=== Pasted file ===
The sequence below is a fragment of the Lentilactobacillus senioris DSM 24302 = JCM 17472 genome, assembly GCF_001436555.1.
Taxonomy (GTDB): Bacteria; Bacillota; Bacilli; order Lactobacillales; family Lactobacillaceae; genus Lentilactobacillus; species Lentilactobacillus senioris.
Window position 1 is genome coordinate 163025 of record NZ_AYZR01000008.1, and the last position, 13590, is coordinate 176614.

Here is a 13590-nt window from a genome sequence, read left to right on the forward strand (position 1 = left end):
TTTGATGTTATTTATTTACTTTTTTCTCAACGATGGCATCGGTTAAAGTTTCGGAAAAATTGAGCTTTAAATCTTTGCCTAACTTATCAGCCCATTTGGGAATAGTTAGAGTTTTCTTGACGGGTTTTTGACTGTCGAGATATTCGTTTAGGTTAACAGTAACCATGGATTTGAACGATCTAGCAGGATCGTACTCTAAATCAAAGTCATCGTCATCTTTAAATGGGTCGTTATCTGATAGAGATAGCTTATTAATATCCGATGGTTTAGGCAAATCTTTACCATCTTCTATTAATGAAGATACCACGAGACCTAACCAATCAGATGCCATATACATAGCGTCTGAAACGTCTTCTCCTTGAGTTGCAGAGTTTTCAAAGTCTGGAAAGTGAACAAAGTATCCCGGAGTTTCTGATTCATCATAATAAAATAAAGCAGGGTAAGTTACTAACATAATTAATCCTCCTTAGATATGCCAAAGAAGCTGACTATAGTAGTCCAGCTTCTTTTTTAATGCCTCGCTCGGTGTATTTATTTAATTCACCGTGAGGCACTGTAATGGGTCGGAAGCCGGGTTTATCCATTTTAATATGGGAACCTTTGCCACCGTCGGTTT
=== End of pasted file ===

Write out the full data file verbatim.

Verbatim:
The sequence below is a fragment of the Lentilactobacillus senioris DSM 24302 = JCM 17472 genome, assembly GCF_001436555.1.
Taxonomy (GTDB): Bacteria; Bacillota; Bacilli; order Lactobacillales; family Lactobacillaceae; genus Lentilactobacillus; species Lentilactobacillus senioris.
Window position 1 is genome coordinate 163025 of record NZ_AYZR01000008.1, and the last position, 13590, is coordinate 176614.

Here is a 13590-nt window from a genome sequence, read left to right on the forward strand (position 1 = left end):
TTTGATGTTATTTATTTACTTTTTTCTCAACGATGGCATCGGTTAAAGTTTCGGAAAAATTGAGCTTTAAATCTTTGCCTAACTTATCAGCCCATTTGGGAATAGTTAGAGTTTTCTTGACGGGTTTTTGACTGTCGAGATATTCGTTTAGGTTAACAGTAACCATGGATTTGAACGATCTAGCAGGATCGTACTCTAAATCAAAGTCATCGTCATCTTTAAATGGGTCGTTATCTGATAGAGATAGCTTATTAATATCCGATGGTTTAGGCAAATCTTTACCATCTTCTATTAATGAAGATACCACGAGACCTAACCAATCAGATGCCATATACATAGCGTCTGAAACGTCTTCTCCTTGAGTTGCAGAGTTTTCAAAGTCTGGAAAGTGAACAAAGTATCCCGGAGTTTCTGATTCATCATAATAAAATAAAGCAGGGTAAGTTACTAACATAATTAATCCTCCTTAGATATGCCAAAGAAGCTGACTATAGTAGTCCAGCTTCTTTTTTAATGCCTCGCTCGGTGTATTTATTTAATTCACCGTGAGGCACTGTAATGGGTCGGAAGCCGGGTTTATCCATTTTAATATGGGAACCTTTGCCACCGTCGGTTT